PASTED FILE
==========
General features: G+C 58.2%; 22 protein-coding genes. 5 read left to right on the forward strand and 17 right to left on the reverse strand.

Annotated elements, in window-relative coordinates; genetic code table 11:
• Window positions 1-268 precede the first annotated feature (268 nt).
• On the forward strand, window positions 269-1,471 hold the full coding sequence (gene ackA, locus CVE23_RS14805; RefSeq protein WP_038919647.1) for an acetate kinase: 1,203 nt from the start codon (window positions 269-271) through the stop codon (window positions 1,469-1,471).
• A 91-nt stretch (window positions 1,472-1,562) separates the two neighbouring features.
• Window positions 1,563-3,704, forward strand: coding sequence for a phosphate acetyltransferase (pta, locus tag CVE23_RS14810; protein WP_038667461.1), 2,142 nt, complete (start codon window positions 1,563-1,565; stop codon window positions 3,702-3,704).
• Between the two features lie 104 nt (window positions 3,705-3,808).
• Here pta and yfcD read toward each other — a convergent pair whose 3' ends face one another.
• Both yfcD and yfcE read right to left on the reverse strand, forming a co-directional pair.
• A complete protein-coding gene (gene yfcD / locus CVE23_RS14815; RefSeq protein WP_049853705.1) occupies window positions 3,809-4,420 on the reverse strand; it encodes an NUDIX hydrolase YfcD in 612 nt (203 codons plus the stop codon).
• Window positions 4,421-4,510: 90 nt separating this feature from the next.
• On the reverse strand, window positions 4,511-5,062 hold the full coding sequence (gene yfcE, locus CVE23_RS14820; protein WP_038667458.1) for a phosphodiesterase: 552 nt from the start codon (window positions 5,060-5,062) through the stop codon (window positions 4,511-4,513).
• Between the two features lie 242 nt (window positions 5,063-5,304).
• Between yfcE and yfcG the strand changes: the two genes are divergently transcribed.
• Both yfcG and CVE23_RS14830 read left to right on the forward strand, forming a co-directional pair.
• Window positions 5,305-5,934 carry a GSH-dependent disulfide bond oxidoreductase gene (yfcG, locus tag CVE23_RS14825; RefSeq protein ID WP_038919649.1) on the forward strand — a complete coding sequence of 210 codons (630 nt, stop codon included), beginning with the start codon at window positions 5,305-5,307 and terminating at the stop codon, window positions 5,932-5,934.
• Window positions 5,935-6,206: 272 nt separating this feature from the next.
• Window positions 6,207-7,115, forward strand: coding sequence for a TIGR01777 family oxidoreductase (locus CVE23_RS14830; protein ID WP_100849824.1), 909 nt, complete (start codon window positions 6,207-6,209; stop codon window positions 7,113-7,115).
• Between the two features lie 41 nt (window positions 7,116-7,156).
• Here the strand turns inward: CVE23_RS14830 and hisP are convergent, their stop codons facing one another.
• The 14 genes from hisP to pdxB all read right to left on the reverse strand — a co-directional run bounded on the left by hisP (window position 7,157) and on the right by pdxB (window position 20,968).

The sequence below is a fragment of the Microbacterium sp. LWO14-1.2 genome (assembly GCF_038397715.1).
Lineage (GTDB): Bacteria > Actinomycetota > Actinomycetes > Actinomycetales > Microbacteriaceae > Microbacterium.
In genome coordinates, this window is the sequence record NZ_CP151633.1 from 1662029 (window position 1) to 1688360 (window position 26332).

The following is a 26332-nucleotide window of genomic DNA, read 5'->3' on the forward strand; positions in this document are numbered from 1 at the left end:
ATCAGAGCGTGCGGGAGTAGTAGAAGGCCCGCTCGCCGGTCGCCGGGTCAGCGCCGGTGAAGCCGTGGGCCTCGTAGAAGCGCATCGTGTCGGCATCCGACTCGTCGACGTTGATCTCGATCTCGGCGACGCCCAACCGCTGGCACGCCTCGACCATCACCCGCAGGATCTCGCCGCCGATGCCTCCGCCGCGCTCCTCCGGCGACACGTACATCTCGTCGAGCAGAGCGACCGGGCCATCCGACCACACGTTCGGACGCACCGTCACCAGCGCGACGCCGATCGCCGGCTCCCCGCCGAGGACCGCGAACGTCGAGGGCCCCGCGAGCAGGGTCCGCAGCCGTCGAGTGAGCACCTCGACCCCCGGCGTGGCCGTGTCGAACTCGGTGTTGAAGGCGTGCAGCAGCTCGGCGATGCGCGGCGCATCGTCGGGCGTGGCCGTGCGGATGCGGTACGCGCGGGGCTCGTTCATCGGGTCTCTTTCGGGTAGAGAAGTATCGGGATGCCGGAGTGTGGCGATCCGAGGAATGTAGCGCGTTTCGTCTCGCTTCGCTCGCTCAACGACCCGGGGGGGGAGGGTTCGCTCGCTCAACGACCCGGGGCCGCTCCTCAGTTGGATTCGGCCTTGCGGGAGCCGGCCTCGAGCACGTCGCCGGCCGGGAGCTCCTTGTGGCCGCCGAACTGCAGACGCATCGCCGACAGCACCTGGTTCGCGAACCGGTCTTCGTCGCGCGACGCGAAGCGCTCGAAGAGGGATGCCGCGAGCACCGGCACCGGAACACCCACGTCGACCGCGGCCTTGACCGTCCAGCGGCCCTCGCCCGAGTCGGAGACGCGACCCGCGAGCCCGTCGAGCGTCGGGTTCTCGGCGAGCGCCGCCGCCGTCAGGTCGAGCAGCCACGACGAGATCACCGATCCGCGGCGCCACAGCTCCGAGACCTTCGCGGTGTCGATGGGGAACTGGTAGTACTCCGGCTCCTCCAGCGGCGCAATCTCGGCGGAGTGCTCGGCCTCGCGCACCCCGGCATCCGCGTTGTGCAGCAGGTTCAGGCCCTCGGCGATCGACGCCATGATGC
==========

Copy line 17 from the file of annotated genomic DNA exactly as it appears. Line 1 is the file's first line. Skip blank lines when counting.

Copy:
• Window positions 5,935-6,206: 272 nt separating this feature from the next.